Alberto, season's first named tropical storm, dumps rain on Texas and Mexico, which reports 3 deaths

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TAMPICO, Mexico (AP) — Tropical Storm Alberto rumbled toward northeast Mexico early Thursday as the first named storm of the season, carrying heavy rains that left three people dead but also brought hope to a region suffering under a prolonged, severe drought.

Mexican authorities downplayed the risk posed by Alberto and instead pinned their hopes on its ability to ease the parched region’s water needs.

“The (wind) speeds are not such as to consider it a risk,” said Tamaulipas state Secretary of Hydrological Resources Raúl Quiroga Álvarez during a news conference late Wednesday. Instead, he suggested people greet Alberto happily. “This is what we’ve been for for eight years in all of Tamaulipas.”

Much of Mexico has been suffering under severe drought, with northern Mexico especially hard hit. Quiroga noted that the state’s reservoirs were low and Mexico owed the United States a massive water debt in their shared use of the Rio Grande.

“This is a win-win event for Tamaulipas,” he said.

But in nearby Nuevo Leon state, civil protection authorities reported three deaths linked to Alberto’s rains. They said one man died in the La Silla river in the city of Monterrey, the state capital, and that two minors died from electric shocks in the municipality of Allende. Local media reported that the minors were riding a bicycle in the rain.

Nuevo Leon Gov. Samuel García wrote on his account on social media platform X that metro and public transportation services would be suspended in Monterrey from Wednesday night until midday Thursday when Alberto has passed.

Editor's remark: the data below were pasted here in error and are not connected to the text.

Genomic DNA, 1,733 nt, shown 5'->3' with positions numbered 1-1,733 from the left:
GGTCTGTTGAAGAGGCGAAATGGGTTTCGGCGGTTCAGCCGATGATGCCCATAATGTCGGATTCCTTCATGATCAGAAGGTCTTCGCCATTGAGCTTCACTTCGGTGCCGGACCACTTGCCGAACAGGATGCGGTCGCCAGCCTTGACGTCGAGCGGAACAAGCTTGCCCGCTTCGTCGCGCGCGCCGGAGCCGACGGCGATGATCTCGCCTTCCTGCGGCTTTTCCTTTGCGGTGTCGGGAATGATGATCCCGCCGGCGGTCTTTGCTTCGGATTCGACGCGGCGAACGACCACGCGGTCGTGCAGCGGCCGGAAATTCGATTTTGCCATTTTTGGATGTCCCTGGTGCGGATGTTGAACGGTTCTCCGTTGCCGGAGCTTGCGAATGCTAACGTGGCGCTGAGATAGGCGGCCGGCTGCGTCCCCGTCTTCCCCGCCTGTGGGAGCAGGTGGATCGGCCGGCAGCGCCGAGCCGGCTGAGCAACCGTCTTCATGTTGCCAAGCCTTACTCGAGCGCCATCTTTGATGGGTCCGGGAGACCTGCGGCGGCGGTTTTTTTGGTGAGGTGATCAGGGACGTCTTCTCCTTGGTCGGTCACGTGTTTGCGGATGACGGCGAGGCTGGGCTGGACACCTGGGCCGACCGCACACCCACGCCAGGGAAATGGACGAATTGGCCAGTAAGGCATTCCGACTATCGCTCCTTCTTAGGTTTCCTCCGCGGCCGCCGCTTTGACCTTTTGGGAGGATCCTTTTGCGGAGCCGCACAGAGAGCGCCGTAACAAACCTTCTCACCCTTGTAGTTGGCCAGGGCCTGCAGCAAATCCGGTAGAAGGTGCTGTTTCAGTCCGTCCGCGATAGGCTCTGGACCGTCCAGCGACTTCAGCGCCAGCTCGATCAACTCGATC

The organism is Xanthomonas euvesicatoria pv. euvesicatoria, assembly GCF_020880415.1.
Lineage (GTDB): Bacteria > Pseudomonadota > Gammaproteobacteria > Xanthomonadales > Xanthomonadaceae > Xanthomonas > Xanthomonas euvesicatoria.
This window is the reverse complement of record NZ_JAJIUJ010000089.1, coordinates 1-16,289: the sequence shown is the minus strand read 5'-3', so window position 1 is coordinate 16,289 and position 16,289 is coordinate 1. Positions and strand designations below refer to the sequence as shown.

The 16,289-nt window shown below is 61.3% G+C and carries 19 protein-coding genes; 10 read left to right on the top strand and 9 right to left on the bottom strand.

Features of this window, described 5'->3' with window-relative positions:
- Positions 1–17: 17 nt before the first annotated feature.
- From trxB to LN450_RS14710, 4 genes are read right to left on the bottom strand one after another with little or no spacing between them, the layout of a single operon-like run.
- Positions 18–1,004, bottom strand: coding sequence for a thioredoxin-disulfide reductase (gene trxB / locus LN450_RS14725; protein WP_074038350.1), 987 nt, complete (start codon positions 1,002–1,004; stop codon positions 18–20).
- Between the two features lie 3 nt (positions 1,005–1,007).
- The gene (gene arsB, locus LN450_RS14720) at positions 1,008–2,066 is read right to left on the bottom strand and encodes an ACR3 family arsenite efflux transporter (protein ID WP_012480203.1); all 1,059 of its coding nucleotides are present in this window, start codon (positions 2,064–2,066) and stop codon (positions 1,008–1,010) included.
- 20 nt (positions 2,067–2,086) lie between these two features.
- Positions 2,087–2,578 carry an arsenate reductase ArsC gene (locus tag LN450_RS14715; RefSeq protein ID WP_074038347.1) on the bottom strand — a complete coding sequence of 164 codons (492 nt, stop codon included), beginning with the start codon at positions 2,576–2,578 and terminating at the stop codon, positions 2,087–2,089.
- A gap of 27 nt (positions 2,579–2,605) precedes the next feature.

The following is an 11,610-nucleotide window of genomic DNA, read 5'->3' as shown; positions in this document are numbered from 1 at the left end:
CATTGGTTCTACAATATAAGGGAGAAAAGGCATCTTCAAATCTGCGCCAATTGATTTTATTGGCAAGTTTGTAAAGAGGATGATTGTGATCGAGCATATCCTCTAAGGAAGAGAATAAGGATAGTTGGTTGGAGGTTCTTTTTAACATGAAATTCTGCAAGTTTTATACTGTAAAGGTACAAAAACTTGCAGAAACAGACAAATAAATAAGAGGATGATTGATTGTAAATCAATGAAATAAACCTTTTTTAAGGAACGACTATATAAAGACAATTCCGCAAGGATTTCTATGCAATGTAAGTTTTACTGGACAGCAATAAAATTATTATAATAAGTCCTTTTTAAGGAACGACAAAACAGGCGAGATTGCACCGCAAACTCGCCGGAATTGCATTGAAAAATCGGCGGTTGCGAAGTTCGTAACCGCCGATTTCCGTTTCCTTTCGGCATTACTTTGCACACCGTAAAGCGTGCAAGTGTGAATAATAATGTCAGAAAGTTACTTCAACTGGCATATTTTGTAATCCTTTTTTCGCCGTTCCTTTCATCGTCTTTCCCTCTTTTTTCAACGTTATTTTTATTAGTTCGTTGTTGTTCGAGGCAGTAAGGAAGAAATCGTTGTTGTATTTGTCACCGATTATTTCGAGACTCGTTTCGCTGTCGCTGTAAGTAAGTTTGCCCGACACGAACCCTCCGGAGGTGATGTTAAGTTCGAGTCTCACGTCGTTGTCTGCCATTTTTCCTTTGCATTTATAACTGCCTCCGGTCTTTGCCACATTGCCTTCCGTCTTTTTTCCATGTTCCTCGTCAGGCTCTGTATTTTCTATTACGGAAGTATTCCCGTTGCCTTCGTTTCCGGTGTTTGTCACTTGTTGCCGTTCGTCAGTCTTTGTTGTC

Late Wednesday, Alberto was located about 40 miles (64 kilometers) east of Tampico, Mexico, and about 250 miles (402 kilometers) south-southeast of Brownsville, Texas, with maximum sustained winds of 50 mph (85 kph), according to the U.S. National Hurricane Center. The storm was moving west at 13 miles per hour.

Alberto was bringing rains and flooding to the coast of Texas as well.

The U.S. National Weather Service said the main hazard for southern coastal Texas is flooding from excess rain. On Wednesday the NWS said there is “a high probability” of flash flooding in southern coastal Texas. Tornadoes or waterspouts are possible.

Areas along the Texas coast were seeing some road flooding and dangerous rip currents Wednesday, and waterspouts were spotted offshore.

In Mexico, residents expressed hope for Alberto bringing rain.

Blanca Coronel Moral, a resident of Tampico, ventured out to the city’s waterfront Wednesday to await Alberto’s arrival.

“We have been needing this water that we’re now getting, thank God. Let’s hope that we only get water,” said Coronel Moral. “Our lagoon, which gives us drinking water, is completely dry.”

Authorities closed schools for the remainder of the week in Tamaulipas as there could be localized flooding.

As much as 5-10 inches (13-25 centimeters) of rain was expected in some areas along the Texas coast, with even higher isolated totals possible, according to the National Hurricane Center. Some higher locations in Mexico could see as much as 20 inches (50 centimeters) of rain, which could result in mudslides and flash flooding, especially in the states of Tamaulipas, Coahuila and Nuevo Leon.

Alberto was casting rain showers on both sides of the border, extending up much of the south Texas coast and south to Mexico’s Veracruz state.

Alberto was expected to rapidly weaken over land and dissipate Thursday.


Martínez Barba reported from Mexico City.